It’s been a while for both Because it’s Friday and the Action Movie Kid, but this made me smile:
I’ve been pondering the question of how we know that what we are being told is the real story. This was highlighted by a recent incident at an AFC Championship game.
At a recent game between the Denver Broncos and the New England Patriots there was a technical problem with the systems that provide vital information to the sidelines. This system uses, as part of a marketing deal, a set of Microsoft Surface tablets.
Disclaimer: I’m British and know absolutely nothing about American Football, nor want to really, thankfully I’m not commenting on the game. I’m not even commenting on whether the Microsoft Surface is good at what it does. I’m commenting on how stories emerge and get transmitted.
The most visible part of this failure was a whole gang of people looking blankly and shaking their heads at a set of very visible bright blue Microsoft Surface devices.
All of the initial news headlines were around the failure of Microsoft’s Surface tablets:
These headlines later became a bit more nuanced:
- Microsoft Surface network issue hits NFL team during AFC Championship game
- Microsoft Surface tablets offline during Broncos-Patriots NFL playoff
The headlines call out the Microsoft Surface but the articles themselves state that the problem wasn’t with the Microsoft devices at all, but with the stadium network that they were connecting to. It’s worth noting tha these are all headlines from professional news organisations.
Microsoft has had to launch a full media defence of their technology in an attempt to regain the marketing momentum:
- Surfacing the Facts
- Microsoft Addresses Surface Fail at AFC Championship Game
- Microsoft Says Network to Blame for NFL Sunday Surface Snafu
“Microsoft Surfaces have not experienced a single failure in the two years they’ve been used on NFL sidelines. In the past two years, Surfaces have supported nearly 100,000 minutes of sideline action, and in that time, not a single issue has been reported that is related to the tablet itself.”
Their attempts to change the perception that their devices failed is admirable but probably ultimately futile, we live in a world of headlines and algorithms.
The search algorithms aren’t too bothered about presenting a balanced story, they are presenting the popular story and the popular story at the moment, in the headlines, is that Microsoft Surface failed.
The natural thing to search for is surface fail, or nfl surface fail both of which start with the stories that have headlines that include the words surface and fail, it’s only lower down the list the more balanced headlines come out.
Search twitter for surface fail and it’s a bit easier to see the progression of the story because the results are presented on a timeline where later developments are reflected at the top. The algorithms aren’t having as much of an impact, but even there the top story is this one:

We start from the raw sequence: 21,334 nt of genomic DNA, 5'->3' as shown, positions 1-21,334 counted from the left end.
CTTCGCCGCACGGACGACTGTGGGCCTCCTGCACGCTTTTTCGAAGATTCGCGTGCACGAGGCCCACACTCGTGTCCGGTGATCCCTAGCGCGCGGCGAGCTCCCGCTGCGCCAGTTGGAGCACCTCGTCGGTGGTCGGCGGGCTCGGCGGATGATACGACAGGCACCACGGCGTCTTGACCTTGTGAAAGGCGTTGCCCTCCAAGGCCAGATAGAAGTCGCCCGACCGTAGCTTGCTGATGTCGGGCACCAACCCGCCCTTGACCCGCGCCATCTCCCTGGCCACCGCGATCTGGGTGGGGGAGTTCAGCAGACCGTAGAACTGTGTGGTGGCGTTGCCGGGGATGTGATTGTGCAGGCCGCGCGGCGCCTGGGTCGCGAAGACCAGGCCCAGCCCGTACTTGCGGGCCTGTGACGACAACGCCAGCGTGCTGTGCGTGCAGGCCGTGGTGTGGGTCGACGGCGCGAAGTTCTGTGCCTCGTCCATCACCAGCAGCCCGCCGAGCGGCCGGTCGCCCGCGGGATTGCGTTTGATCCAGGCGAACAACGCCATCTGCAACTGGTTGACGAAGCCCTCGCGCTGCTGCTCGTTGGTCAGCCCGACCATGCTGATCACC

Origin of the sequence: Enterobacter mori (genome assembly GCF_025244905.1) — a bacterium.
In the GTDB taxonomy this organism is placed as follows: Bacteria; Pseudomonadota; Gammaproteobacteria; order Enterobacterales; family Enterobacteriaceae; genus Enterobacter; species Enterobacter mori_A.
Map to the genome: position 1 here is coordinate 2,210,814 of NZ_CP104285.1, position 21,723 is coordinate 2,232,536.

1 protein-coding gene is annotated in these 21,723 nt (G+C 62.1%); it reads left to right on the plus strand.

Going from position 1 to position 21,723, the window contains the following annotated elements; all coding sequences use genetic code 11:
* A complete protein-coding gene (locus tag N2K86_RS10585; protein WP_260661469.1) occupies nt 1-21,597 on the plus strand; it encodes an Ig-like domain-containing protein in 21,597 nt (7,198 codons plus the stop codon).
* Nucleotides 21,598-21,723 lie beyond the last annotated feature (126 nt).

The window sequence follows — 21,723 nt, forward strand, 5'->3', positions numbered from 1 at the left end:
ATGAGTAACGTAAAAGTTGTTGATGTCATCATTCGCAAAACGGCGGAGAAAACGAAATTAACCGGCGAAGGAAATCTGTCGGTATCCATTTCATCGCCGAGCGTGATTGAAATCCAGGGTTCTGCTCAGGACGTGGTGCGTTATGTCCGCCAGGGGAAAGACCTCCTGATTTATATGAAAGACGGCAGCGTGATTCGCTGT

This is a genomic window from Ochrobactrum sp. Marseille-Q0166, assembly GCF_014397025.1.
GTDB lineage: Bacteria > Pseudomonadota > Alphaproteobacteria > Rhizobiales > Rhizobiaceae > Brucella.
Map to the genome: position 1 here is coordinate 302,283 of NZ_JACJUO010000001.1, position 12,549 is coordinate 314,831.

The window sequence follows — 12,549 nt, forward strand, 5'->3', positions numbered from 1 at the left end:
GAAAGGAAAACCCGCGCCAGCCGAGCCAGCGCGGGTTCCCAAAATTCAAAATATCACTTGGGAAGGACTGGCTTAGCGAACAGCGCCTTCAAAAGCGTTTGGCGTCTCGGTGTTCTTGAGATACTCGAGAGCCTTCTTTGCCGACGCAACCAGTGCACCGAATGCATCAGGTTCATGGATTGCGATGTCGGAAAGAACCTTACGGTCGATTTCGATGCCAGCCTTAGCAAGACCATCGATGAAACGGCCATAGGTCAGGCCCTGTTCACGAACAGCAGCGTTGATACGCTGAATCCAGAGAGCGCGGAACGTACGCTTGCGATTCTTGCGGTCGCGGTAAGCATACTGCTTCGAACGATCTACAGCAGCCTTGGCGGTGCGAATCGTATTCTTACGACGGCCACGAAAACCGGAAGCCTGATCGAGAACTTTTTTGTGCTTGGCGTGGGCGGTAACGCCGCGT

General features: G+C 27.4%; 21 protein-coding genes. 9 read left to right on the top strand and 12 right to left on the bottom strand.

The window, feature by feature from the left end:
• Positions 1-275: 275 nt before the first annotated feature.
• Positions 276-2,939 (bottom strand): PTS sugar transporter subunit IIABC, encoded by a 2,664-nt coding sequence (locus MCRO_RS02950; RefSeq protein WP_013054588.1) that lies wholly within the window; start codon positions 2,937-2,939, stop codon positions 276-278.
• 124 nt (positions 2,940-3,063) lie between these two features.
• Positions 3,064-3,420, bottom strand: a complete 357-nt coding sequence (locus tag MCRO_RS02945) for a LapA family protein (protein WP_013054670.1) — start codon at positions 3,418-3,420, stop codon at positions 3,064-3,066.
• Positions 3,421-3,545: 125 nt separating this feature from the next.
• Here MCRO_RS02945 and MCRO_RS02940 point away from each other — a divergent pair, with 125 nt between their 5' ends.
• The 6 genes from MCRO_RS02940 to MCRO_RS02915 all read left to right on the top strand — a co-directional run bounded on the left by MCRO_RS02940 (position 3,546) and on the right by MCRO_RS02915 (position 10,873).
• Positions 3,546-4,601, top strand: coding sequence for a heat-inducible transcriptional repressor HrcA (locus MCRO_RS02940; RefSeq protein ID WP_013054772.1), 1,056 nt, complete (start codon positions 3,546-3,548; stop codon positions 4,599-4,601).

— BGR.com (@BGR) January 25, 2016
As I said in my disclaimer, I’m not commenting on whether the Microsoft Surface is any good, or not. What I was intrigued by was the progression of the story. The headline was one thing, the real story was another, the conclusions jumped to were incorrect and yet the overarching commentary remains with the headlines, remembering that the headlines have been cleverly constructed to appear high in the algorithms.
This challenge is nothing new, we’ve always had a story told to us by various agents. It used to be the newspapers:
You can never get all the facts from just one newspaper, and unless you have all the facts, you cannot make proper judgements about what is going on.
Harry S Truman
Now the story agents are on-line media, but we still have to remember that the story we are receiving is filtered and even manipulated. We need, therefore, to approach the on-line media with the same dose of suspicion that we approached the newspapers.
Just because all of the other fish are swimming in one direction doesn’t mean that they are swimming in the right direction.
They are watching you
I’ve been struck recently by how much of our life is influenced, even controlled, by algorithms.
If you found his post through a search engine then you were only shown this post because an algorithm aligned my writing with your search terms. We trust these search algorithms so much that we rarely go to the second page of a set of results – our viewpoint of governed what we read and what we read is governed by the search algorithm. There’s a whole industry of people seeking to manipulate the results of the search algorithm to try to appear at the top of the list. Sometimes this is done with good intent, at other times it’s more malicious.
Facebook is fundamentally an algorithm. You don’t see every bit of content that your friends create, the Facebook algorithm decides for you. As you like things, reply to posts, unfollow people you are tuning the algorithm to your preferences. You are also tuning the corresponding advertising algorithm so that it knows what to try to sell you.
Twitter is a bit lighter on algorithms. At the top of your twitter feed are the last few tweets by people you follow in time order, but go a bit further down and you’re likely to come across a tweet that is an advert which is being shown to you because an algorithm decided you might like to see it. A bit further down and you’ll find a bar that says while you were away. The tweets that are shown below this bar have been chosen by an algorithm. Click or tap on Follow people and another algorithm will tell you who you might like to follow. The reason some malicious organisations reach out and follow lots of people is to try to manipulate this algorithm.
While you are tapping into your phone another algorithm is deciding what you’ve just typed – automatically correcting (or mangling) it for you.
Algorithms are looking through all of our email to try to decide which are SPAM or harmful.
Deep inside the computing device that you are using is another algorithm that is deciding how to manage the memory.
Algorithms aren’t limited to the on-line world though. Take any extended drive and the signalling that you’ve been presented is governed by an algorithm. Near my house there are multiple sets of traffic lights the scheduling of which is integrated together to give the best traffic flow (or at least that’s the theory).